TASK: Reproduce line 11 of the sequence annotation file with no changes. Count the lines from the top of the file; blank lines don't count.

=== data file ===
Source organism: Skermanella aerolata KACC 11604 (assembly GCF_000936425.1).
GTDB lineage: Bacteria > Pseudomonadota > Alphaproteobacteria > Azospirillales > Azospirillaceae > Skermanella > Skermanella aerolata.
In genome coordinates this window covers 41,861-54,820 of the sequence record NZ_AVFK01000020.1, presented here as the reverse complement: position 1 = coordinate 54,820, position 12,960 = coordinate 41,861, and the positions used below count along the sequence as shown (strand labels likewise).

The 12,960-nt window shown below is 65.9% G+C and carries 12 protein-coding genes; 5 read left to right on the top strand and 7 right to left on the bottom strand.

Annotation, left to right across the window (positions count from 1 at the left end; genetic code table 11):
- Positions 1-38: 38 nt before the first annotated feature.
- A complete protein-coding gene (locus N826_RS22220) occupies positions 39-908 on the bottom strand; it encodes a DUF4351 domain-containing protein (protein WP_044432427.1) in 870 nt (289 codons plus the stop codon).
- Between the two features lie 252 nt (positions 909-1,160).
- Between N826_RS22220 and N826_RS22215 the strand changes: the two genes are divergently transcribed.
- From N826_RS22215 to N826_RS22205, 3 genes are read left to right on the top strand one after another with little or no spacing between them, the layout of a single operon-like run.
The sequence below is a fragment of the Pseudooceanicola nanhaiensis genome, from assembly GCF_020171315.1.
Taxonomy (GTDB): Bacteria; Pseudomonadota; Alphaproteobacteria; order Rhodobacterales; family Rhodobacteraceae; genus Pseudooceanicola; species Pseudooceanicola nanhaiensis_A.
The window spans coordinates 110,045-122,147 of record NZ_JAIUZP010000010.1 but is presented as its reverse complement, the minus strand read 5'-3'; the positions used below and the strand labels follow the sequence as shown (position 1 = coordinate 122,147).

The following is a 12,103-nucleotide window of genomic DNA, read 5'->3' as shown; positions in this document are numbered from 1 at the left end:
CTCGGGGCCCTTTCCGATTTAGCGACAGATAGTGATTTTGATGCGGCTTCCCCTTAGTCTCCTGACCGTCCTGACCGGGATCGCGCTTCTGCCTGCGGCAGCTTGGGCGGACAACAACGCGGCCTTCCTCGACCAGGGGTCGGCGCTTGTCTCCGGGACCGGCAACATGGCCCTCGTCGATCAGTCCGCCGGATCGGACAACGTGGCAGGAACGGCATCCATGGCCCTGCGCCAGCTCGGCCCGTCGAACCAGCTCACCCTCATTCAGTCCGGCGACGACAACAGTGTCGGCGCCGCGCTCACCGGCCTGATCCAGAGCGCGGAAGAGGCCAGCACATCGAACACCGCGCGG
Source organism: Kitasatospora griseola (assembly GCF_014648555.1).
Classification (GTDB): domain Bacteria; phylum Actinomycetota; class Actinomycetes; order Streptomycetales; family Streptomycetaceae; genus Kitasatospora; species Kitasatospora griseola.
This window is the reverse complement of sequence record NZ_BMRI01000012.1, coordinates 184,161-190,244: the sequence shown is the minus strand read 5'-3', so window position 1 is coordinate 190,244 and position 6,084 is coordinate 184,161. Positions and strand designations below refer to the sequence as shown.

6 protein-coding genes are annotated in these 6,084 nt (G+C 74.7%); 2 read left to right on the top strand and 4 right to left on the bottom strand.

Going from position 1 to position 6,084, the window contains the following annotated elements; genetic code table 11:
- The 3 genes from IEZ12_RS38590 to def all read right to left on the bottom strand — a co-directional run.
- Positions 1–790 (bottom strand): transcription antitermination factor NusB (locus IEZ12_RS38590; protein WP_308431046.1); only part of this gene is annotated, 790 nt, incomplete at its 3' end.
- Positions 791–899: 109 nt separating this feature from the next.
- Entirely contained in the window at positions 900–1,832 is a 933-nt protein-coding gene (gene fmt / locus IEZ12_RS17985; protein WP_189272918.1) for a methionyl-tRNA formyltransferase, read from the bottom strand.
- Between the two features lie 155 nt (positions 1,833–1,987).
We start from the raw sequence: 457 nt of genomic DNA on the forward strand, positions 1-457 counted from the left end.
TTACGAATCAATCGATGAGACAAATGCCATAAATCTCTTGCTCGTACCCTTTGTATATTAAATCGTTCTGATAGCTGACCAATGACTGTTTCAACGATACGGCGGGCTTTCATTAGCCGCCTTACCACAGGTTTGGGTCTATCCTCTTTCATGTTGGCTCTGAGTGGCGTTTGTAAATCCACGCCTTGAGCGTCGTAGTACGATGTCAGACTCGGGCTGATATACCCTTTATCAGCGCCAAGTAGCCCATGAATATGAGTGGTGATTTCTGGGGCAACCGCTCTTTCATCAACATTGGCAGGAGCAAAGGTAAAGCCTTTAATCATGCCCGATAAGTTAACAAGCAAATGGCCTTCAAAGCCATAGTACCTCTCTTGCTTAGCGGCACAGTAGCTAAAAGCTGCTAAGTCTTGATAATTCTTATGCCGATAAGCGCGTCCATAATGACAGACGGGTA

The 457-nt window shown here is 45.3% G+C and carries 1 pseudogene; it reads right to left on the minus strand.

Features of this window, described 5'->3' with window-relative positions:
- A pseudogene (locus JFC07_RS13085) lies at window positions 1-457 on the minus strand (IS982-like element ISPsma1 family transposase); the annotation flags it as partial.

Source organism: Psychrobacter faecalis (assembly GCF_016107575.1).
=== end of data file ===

The sequence below is a fragment of the Pseudooceanicola nanhaiensis genome, from assembly GCF_020171315.1.